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Review by Rob Carnevale

IndieLondon Rating: 2 out of 5

MARK Neveldine and Brian Taylor, the writer-directors of Crank and its sequel, surpass even their crass standards with Gamer, a violent and mind-bendingly stupid futuristic thriller starring Gerard Butler.

Having come up with a semi-decent premise (by their standards), the duo blow it amid a chaotic succession of set pieces that highlight just how incapable of coherence or subtlety they are as filmmakers.

Set in the not too distant future, Gamer envisages a world that’s caught in the grip of a violent global gaming phenomenon known as Slayers, the latest concept from the mind of multi-billionaire Ken Castle (Dexter‘s Michael C Hall).

The game finds Death Row prisoners controlled by online players in real-life battle scenarios. If they survive 30 encounters, they’ll receive a pardon.

One such Slayer is Kable (Gerard Butler), an unwilling participant who is three missions short of getting away. But while he’s desperate to return to his wife and child, the odds become increasingly stacked against him or his controller completing the mission.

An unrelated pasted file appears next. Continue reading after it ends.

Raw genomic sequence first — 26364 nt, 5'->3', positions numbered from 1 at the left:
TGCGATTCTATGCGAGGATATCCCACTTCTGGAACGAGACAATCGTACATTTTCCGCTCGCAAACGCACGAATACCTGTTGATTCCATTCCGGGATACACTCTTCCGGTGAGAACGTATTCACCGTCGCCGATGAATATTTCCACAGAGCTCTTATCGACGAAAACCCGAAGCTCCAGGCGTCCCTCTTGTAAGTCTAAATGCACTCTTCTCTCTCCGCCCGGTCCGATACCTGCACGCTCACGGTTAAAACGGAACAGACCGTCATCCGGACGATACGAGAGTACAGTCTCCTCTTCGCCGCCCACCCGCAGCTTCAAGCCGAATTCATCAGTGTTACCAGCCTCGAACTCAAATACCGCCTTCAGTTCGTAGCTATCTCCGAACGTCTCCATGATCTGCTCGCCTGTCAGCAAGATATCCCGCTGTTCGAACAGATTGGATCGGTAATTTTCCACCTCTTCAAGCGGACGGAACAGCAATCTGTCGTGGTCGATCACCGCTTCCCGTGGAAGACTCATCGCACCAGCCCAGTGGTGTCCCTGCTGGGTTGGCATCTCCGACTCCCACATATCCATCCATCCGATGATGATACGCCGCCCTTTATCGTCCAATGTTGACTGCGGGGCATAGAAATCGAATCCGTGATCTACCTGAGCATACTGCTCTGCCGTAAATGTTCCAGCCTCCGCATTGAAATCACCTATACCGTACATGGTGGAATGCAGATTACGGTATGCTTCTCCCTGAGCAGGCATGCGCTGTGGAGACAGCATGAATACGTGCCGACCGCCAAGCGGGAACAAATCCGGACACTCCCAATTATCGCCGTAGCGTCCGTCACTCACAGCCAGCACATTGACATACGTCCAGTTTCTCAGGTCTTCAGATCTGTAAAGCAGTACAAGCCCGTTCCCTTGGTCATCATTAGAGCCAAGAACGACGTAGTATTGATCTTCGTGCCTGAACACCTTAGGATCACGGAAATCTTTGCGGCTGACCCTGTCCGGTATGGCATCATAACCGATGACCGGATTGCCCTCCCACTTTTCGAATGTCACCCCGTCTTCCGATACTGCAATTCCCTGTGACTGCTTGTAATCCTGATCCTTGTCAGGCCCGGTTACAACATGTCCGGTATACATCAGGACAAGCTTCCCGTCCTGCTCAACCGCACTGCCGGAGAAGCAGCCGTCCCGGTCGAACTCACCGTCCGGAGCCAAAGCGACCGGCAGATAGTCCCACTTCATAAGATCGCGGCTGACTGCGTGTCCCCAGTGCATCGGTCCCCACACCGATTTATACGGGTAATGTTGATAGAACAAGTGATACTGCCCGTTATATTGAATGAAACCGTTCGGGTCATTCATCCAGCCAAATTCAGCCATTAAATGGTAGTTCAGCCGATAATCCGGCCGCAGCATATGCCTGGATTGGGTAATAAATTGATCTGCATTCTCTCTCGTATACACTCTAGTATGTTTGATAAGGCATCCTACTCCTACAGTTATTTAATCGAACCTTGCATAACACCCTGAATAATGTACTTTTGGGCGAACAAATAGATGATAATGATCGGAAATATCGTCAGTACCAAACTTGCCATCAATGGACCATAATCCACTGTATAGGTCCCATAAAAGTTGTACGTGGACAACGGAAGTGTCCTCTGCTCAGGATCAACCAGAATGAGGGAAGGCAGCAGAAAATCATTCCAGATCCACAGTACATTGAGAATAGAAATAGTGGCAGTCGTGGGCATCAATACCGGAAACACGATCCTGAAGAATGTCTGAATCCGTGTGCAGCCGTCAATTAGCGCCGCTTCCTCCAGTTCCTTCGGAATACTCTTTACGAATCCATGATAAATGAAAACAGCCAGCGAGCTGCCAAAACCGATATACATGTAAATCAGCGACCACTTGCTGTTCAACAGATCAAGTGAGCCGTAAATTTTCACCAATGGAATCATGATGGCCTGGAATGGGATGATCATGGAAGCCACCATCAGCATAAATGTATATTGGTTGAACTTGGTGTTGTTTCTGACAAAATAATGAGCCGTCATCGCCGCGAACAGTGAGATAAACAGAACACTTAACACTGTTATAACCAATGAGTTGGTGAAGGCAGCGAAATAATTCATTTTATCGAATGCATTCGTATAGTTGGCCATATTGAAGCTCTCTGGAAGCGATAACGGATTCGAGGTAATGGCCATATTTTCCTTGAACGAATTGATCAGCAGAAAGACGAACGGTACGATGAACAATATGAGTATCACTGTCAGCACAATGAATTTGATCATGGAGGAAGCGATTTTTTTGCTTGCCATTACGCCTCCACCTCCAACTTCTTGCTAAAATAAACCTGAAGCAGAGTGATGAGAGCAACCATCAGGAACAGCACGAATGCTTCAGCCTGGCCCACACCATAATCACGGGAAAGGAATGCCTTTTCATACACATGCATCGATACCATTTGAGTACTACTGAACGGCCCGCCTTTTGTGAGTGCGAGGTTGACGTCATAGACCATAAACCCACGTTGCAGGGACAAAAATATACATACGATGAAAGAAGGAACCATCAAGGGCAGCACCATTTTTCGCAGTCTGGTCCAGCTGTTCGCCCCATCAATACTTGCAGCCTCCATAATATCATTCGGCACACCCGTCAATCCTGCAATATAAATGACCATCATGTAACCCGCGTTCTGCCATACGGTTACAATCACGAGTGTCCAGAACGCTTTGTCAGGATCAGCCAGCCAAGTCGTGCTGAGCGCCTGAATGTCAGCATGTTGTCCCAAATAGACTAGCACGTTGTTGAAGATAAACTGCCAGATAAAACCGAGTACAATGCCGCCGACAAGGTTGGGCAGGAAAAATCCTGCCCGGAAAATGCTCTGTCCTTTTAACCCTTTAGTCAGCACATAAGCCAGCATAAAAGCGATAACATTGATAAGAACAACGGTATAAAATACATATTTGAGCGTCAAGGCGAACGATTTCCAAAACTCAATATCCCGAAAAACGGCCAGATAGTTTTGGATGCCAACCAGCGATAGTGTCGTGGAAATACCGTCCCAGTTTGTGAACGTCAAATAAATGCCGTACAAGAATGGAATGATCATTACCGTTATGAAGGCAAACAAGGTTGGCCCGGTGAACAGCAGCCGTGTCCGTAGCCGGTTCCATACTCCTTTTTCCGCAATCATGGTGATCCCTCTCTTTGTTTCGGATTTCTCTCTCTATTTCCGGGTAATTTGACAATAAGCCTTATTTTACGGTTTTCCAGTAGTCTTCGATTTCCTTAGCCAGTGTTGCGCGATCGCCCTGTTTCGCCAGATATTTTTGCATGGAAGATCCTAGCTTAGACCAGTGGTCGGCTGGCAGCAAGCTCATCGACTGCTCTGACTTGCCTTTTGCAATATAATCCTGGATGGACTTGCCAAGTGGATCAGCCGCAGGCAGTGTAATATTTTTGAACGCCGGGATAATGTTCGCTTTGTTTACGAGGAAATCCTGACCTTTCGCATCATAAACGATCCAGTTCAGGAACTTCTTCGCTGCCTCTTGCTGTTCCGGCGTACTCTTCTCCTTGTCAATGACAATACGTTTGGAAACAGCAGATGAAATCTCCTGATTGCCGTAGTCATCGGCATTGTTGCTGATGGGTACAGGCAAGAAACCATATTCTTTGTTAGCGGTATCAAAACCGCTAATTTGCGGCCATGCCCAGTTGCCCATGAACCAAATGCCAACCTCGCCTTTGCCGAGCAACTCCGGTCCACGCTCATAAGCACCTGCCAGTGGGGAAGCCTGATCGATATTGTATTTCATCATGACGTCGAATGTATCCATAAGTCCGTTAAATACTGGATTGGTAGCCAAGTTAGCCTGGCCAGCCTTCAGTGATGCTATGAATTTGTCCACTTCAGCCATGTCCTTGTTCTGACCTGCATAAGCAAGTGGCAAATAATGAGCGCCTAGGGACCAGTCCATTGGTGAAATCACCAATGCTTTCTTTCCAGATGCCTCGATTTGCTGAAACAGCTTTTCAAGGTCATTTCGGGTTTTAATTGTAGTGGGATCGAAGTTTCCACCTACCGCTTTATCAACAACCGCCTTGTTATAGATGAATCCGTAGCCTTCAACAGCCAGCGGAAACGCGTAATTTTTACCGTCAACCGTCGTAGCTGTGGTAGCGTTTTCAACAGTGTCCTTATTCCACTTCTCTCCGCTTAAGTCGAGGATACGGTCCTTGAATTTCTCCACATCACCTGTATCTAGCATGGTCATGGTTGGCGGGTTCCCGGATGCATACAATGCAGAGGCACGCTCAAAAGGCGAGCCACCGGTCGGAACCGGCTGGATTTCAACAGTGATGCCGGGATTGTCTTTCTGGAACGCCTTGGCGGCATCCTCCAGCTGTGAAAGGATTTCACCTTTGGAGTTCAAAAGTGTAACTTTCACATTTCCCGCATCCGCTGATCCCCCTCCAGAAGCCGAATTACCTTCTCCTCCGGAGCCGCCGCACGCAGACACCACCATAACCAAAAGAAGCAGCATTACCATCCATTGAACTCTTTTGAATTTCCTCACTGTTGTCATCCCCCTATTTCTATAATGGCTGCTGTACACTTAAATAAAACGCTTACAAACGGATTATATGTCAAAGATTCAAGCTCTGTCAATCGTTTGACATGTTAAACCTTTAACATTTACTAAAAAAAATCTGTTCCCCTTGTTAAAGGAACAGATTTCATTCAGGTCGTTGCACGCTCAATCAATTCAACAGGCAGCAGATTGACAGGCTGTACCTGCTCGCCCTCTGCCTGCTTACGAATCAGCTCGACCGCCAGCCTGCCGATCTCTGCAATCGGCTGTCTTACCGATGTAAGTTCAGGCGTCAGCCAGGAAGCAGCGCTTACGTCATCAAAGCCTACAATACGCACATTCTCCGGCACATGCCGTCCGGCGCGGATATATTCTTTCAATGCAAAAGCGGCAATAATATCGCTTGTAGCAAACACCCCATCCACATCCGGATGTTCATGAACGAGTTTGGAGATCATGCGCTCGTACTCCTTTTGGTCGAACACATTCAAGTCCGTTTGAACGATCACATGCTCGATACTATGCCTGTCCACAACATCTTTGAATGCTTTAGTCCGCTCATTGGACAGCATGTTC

Borrowing elements from The Running Man and The Matrix (among many others), Neveldine and Taylor attempt to bombard viewers with as many outlandish set pieces and ideas as possible.

But while there are guilty pleasure moments such as seeing Hall perform a song and dance routine to I’ve Got You Under My Skin as a pre-cursor to a major fight scene, or some of the crazy nightclub ideas thrown your way during a frenzied rave shoot-out, such moments are undermined by the exploitative nature of the violence and sex on show.

Quite simply put, Neveldine and Taylor don’t know how to keep the camera still and sacrifice any of the film’s intelligence in favour of dumbing down everything amid an endless barrage of smut and guts.

As such, a cast that also includes Alison Lohman, Amber Valletta and Keith David is left to flounder or ham it up – something that Hall, at least, seems to grasp with both hands.

But the overall result sadly makes for nauseating viewing that rapidly runs out of interest or merit. Anyone with even the slightest degree of intelligence is likely to feel severely hacked off afterwards!

Certificate: 18
Running time: 95mins
UK DVD and Blu-ray Release: January 18, 2010